Even though the heroine and hero are a golem and a jinni, bookstores never shelve this beautiful novel in the fantasy section. The fantasy elements are a bit stronger here than in Hild, but the historical fiction fan will find much to enjoy in the vivid picture of two neighborhoods in turn-of-the-twentieth-century New York: the Jewish corner where the golem makes her home and the “Little Syria” the jinni inhabits. Along with our supernatural stars we get to know a dying rabbi and his social activist son, a socialite with dreams too big for the fate in store for her, an ice-cream seller who once glimpsed something forbidden and has suffered for it ever since, and a host of others. Though Chava the golem is a fascinating figure, for my money the novel’s real heroine is Wecker herself, whose prose will take a reader’s breath away. Well worth the time, in both print and audiobook.

Founding Mothers: The Women Who Shaped Our Nation (Cokie Roberts)

This engrossing nonfiction work offers a look at the lives of a number of prominent women of Colonial and Revolutionary America. Roberts gets things rolling with a description of the life of Eliza Pinckney of South Carolina, that shows us how far from passive and uninvolved her life was and how vitally women like her contributed to the life and culture of their country. In the course of the book we spend time with a number of remarkable women, among them Abigail Adams (a personal heroine of mine, an advocate for an education that would have allowed girls like Bethia to develop their intellect to its full potential), Mercy Otis Warren, Martha Washington, Deborah Franklin, Sally Knox, and Catharine “Kitty” Greene, each of whom proves a capable and courageous woman in exciting and challenging times.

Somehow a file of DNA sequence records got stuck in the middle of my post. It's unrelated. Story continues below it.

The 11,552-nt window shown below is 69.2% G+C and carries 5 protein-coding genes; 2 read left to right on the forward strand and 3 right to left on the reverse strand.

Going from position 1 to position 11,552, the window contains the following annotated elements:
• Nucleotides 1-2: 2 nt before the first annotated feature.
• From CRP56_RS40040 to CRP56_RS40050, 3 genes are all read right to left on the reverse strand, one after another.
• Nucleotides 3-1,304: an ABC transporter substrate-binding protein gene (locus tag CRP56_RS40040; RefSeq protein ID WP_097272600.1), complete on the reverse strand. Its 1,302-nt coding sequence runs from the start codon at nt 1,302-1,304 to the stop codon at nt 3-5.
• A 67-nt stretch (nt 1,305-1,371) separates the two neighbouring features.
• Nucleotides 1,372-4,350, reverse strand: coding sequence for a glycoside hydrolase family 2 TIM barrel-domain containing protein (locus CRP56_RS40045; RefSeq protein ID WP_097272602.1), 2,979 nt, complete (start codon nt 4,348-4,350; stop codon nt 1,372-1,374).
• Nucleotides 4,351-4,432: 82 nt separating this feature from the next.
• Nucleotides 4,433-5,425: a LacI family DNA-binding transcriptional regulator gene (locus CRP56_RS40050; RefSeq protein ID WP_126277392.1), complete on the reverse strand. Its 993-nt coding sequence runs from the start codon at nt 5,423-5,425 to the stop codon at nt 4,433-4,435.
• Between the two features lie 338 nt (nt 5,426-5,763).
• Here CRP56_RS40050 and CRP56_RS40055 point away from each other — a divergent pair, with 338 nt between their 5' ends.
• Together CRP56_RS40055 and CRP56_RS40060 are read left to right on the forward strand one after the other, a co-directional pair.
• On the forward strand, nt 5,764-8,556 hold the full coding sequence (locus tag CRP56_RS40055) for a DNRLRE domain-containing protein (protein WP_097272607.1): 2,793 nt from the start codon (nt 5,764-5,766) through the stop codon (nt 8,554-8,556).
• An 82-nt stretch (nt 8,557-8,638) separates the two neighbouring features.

Clever Maids: The Secret History of the Grimm Fairy Tales (Valerie Paradiz)

I read this piece of nonfiction before The Wild Girl came into my hands, and I was delighted to see Kate Forsyth cite Paradiz’s work as a source of inspiration as well as detail for her novel. Not only did Dortchen Wild tell stories for the famous brothers to set down in writing; all her sisters did as well, along with many other women from different social strata in early nineteenth-century Germany. Here again we see women whom the “bigger” history books ignore leaving an indelible mark on the culture not only of their own time but of countless generations that have followed.

Lastly, take a look at Kameron Hurley’s essay “We Have Always Fought: Challenging the ‘Women, Cattle, and Slaves’ Narrative,” which shows in compelling, persuasive detail that women’s roles in history are far more varied and complicated than some might prefer to think. It’s a well-known essay. You may have read it before. It’s worth a re-read.

Happy Women’s History Month.